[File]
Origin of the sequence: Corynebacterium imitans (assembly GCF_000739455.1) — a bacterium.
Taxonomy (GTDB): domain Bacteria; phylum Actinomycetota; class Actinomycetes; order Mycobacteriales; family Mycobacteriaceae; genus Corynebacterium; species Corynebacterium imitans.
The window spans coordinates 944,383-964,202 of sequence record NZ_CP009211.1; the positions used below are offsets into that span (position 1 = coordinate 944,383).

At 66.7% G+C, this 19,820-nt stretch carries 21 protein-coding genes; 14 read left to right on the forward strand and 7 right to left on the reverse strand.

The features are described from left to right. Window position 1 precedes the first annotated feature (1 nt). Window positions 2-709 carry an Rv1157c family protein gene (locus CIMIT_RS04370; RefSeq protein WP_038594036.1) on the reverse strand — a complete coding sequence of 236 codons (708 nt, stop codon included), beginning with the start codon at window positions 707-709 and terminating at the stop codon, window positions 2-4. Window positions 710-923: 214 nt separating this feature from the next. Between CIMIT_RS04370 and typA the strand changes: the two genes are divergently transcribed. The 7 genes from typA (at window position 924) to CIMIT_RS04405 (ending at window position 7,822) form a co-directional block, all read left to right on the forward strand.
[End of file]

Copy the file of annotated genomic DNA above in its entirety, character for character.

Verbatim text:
Origin of the sequence: Corynebacterium imitans (assembly GCF_000739455.1) — a bacterium.
Taxonomy (GTDB): domain Bacteria; phylum Actinomycetota; class Actinomycetes; order Mycobacteriales; family Mycobacteriaceae; genus Corynebacterium; species Corynebacterium imitans.
The window spans coordinates 944,383-964,202 of sequence record NZ_CP009211.1; the positions used below are offsets into that span (position 1 = coordinate 944,383).

At 66.7% G+C, this 19,820-nt stretch carries 21 protein-coding genes; 14 read left to right on the forward strand and 7 right to left on the reverse strand.

The features are described from left to right. Window position 1 precedes the first annotated feature (1 nt). Window positions 2-709 carry an Rv1157c family protein gene (locus CIMIT_RS04370; RefSeq protein WP_038594036.1) on the reverse strand — a complete coding sequence of 236 codons (708 nt, stop codon included), beginning with the start codon at window positions 707-709 and terminating at the stop codon, window positions 2-4. Window positions 710-923: 214 nt separating this feature from the next. Between CIMIT_RS04370 and typA the strand changes: the two genes are divergently transcribed. The 7 genes from typA (at window position 924) to CIMIT_RS04405 (ending at window position 7,822) form a co-directional block, all read left to right on the forward strand.